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The case of Anas Amereyaw Anas, the award-winning investigative journalist who has made more news headlines himself than the scandal-prone subjects of his investigations, has for several years now, kept playing up a rather clouded concept of investigative journalism.

There is Anas the private investigator and patriot, who through the secret filming of scenes, has exposed all manner of social ills from the shocking to the sordid, from wellness and fitness centre staff giving foreign diplomats in Accra blow jobs through smuggling and corruption to human trafficking and child prostitution.

Then there is Anas the investigative journalist who works on the Crusading Guide newspaper. Lumping Anas the private investigator and Anas the journalist together, could give young Ghanaian journalists with an interest in and a flair for investigative journalism, an inaccurate picture of this form of journalism.

A private investigator may employ methods of evidence gathering that may be deemed acceptable in his profession {assuming that he is a professionally trained private detective} but it may be unethical for a professional journalist whose work is  bound by the ethics of the profession, to employ the same methods.

Anas operates under the umbrella of a private security company called Tiger Eye. An obvious question relating to his characteristic use of video and audio recording gadget to expose wrong doing is this: Are his activities work of journalism or the work of a private investigative company?

If it is the work of a private company, is the company a non-profit-making one rendering philanthropic service to society or one that operates for profit? If it operates for profit how is it benefitting from the exposure of social ills by the squander of so much time, mone and other resources?

If it is work of journalism then it would be unfair to suggest as some have done, that the question of professional ethics does not arise. If that is indeed the case, then why, doctors should feel free to perform illegal aboriton any day. The ethics of the journalism are aimed at ensuring truthfulness, objectivity, balance, fairness and accuracy in reporting and it will be social disaster if advanced communication technology is to wipe those values out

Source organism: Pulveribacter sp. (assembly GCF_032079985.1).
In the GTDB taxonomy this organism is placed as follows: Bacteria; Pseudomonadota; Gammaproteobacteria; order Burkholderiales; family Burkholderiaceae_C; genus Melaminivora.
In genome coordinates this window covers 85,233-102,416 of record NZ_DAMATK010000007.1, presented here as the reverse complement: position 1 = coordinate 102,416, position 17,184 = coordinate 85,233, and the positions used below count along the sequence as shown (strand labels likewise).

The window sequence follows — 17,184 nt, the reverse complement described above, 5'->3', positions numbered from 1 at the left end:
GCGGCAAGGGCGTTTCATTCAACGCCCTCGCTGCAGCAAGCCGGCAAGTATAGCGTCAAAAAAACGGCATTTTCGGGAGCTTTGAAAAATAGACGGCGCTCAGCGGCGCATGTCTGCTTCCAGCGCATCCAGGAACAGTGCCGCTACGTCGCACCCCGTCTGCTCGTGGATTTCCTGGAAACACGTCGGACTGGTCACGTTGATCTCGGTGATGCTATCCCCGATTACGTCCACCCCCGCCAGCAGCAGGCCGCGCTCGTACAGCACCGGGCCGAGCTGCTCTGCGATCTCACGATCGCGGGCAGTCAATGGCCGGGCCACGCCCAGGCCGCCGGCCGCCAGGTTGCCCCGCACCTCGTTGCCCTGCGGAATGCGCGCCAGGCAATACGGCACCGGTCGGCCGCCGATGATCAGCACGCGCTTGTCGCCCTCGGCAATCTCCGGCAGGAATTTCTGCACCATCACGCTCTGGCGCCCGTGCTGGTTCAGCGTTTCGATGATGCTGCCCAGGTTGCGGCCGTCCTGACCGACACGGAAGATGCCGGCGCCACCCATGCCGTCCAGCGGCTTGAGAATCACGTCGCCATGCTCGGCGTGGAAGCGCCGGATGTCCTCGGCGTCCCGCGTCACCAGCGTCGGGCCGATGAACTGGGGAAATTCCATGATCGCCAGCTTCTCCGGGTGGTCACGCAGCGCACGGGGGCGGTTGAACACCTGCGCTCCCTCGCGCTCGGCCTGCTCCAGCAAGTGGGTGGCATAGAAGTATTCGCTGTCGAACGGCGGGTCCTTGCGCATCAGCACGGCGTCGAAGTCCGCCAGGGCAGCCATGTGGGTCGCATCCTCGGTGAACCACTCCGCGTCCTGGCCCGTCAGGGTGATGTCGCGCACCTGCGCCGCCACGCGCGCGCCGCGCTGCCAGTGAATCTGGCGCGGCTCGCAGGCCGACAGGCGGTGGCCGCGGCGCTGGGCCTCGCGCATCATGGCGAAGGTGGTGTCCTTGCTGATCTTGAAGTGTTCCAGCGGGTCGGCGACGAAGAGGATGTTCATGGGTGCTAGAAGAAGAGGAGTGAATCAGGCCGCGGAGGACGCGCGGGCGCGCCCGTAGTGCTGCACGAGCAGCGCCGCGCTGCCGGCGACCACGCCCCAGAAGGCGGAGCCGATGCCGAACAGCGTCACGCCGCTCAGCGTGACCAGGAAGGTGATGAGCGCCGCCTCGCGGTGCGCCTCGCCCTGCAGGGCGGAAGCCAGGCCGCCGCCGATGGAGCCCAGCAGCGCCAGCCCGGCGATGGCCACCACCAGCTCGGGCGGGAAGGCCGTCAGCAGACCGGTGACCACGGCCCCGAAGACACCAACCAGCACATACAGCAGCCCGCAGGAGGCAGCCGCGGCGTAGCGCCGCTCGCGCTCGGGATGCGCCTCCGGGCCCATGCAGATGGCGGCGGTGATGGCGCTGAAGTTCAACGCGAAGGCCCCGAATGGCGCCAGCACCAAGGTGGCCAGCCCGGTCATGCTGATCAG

Journalism’s ethics define standards, principles, and values regarding what are right in terms of professional conduct and what is not. Investigative journalists cannot operate outside these ethics.

Anas’s approach to investigative journalists focuses on going incognito sometimes in bizarre disguises, entrapping his subjects and then video and audio recording them. Entrapment falls within the general categories of deception and subterfuge.

Deception in the course of investigative journalism is considered in most instances, unethical. It is one thing for Anas the private detective to routinely and systematically employ subterfuge in the course of his investigations. It is another thing to systematically and serially employ deception in the practice of investigative journalism or any other form of journalism.

Deception happens when a journalist uses deceptive methods, such as the misrepresentation of the journalist’s true identity, the use of hidden cameras and recorders and entrapment of the subjects of an investigation.

The issue of intent is important in law and in the administration of justice: Did the 34 judges plan to receive the monies Anas paid to them or were they minding their own business when Anas came along and lured them to accept money employing the tactic of entrapment, to rpove that judges are corrupt.